How Does the Electric Car Tax Credit Work?
We’ve all heard that electric cars can save drivers tons of money in fueling costs around O'Fallon, but how does the electric car tax credit work? You may have heard of the $7,500 federal electric vehicle tax credit for alternative-energy vehicles. However, the original tax credit was passed by the government in 2009 – and a lot has changed since then.
What to Know About Electric Vehicle Tax Benefits
- TaxCredit: You don’t get your electric vehicle tax benefits immediately. You’ll need to pay the full amount upfront, and then you can claim up to $7,500 in credit against the federal income taxes you owe in the year in which you buy the car.
- New Cars: Only newly financed cars are eligible for any electric car tax benefits. Used cars and leased vehicles are not eligible.
- Car Types: The credit applies to EV, Plug-in Hybrid, and Fuel Cell vehicles with battery packs 4 kilowatt-hours or greater. The base credit is $2,500 with $417 per kWh above 4 kWh, not to exceed $5,000 for the full $7,500 credit. This formula applies to all battery-electric vehicles as well as plug-in hybrids.
- Incentives: You might qualify for federal, state, or local incentives. Some electric utility services also have incentive programs that are worth investing in.
- Tax Cap: Under the law, the electric vehicle tax benefits were capped for the first 200,000 vehicles built by the manufacturer. This means that very popular options, like Tesla and GM, have already passed this number since 2009.
Which Models are Eligible for the Electric Car Tax Credit?
As we noted from the outset, only certain electric vehicles are actually eligible for the full tax credit. Eligible vehicles must be new, rather than used, and they must be made by a qualifying manufacturer. Then, they must meet all of the following qualifications:
- Draws propulsion using a traction battery that has at least 5 kilowatt-hours (kWh) of capacity
- Uses an external source of energy to recharge the battery
- Has a gross vehicle weight rating (GVWR) of up to 14,000 pounds
- Meets specified emission standards
- Has to be mostly driven in the United States
This definition covers the vast majority of plug-in hybrid and battery electric vehicles that are sold in the U.S. today—but the value of the credit will vary depending on what kind of vehicle you purchase. It’s also worth noting that the tax credit will eventually expire for all manufacturers, so it pays to act quickly.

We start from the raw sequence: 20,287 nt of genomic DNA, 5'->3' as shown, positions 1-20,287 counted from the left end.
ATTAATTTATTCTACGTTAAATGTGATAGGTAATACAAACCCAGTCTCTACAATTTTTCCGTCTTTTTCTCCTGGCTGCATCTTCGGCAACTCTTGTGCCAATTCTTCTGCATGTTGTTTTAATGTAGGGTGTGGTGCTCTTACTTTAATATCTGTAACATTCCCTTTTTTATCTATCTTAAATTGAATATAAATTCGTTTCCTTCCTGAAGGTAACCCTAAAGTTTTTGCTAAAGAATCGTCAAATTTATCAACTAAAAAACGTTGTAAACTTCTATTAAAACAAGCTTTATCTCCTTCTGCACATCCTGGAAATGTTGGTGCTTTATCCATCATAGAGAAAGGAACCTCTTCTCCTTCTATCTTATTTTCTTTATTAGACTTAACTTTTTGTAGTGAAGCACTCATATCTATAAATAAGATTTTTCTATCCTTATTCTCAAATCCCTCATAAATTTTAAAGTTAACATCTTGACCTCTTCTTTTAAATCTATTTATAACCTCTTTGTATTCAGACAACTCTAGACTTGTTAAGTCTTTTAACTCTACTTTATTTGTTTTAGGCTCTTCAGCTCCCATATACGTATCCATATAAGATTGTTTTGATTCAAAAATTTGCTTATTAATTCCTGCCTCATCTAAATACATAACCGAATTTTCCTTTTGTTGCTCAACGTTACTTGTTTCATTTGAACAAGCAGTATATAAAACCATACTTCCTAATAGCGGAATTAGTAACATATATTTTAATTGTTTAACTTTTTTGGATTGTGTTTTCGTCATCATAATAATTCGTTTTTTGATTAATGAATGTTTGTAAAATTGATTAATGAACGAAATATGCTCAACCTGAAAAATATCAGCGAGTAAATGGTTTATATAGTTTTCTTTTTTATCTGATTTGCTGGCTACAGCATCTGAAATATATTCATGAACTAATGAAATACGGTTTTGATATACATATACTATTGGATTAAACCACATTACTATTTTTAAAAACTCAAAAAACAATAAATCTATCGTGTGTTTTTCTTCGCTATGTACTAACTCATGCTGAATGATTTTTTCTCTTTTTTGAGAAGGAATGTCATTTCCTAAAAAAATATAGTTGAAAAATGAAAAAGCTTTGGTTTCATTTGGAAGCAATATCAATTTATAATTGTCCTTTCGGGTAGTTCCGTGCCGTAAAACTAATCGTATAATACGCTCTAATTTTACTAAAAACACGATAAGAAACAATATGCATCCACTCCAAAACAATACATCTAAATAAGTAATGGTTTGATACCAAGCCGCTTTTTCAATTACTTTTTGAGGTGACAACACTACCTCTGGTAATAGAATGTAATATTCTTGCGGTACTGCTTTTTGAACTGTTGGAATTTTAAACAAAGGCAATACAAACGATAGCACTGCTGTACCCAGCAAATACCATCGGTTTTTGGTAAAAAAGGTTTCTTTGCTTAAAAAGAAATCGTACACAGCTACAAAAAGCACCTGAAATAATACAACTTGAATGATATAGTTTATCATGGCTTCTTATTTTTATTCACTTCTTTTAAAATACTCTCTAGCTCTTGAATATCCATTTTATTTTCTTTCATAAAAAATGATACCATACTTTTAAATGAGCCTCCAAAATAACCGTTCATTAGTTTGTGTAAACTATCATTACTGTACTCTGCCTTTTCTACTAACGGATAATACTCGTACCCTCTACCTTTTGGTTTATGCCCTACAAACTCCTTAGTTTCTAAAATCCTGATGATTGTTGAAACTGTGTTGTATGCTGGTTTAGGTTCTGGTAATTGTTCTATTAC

Electric Car Tax Benefits by Brand
- Tesla: No federal tax credits are available on any Tesla model. Tesla buyers still qualify for local, utility, and state incentives in some states
- Chevrolet: Chevy no longer offers a tax credit, but it does offer cashback incentives on the Bolt EV.
- Volvo: Though they offer plug-in hybrids, Volvo does not yet offer any pure EV models.
- Nissan: The Leaf is currently the only model in their lineup that qualifies for the federal incentive, though they are nearing the 200,000 electric vehicle cap.
- Toyota: The only eligible plug-in vehicle they currently sell is the Toyota Prius Prime, as the Mirai does not qualify for the federal tax credit.
- BMW: At its current rate of plug-in vehicle sales, it is likely years from reaching the tax credit cap.
- Mercedes: They have not sold enough EVs to lose the federal tax credit, but they plan to expand their EV options rapidly soon.
- Ford: They are past the halfway point to their 200,000-vehicle cap, and they are expecting to expand their EV options soon.
- Volkswagen: Though they don’t sell any EV or plug-ins currently, the ID group of vehicles is expected to premiere soon.
- Fiat Chrysler: Fiat Chrysler Automobiles is less than a quarter of the way to the federal electric vehicle tax credit limit, though they recently debuted the 4xe plug-in hybrid series.
- Hyundai: They sell several plug-in models, but they haven’t reached the 200,000-vehicle cap.
- Audi: Audi is planning to debut several additional PHEV models in the upcoming years, but they still have a ways to go before the tax credit cap.
- Honda: Honda has eliminated many of its eligible vehicles. Currently, only the Clarity PHEV qualifies – the Honda Clarity Fuel Cell does not.
- Mitsubishi: The Mitsubishi Outlander PHEV is the only qualifying vehicle, so it could be decades before the brand hits the cap.
- Jaguar and Land Rover: Due to their low volume of EV models, they are nowhere near the tax credit cap.
- Porsche: Due to their low volume of EV models, they are nowhere near the tax credit cap.
- Subaru: The Subaru Crosstrek Hybrid is the onlyeligible vehicle, so they have yet to reach the cap.
Am I Eligible for the Federal Electric Car Tax Credit?
If you intend to claim the federal electric car tax credit this year, there are a few more points that you’ll want to keep in mind:
- The tax credit applies to new vehicles only, so it doesn’t apply if you purchase your vehicle pre-owned. Moreover, you cannot pass the credit onto a second owner.
- If you lease, the leasing company continues to own the vehicle—and so the federal electric car tax credit will technically go to them! Buying is the smarter financial option if you want to take advantage of this credit.
Find Out More with Auffenberg Dealer Group
Want to learn more about electric car tax benefits for the Caseyville and East St. Louis area? Contact us at Auffenberg Dealer Group to learn more about your options, and start shopping hybrids and EVs today.
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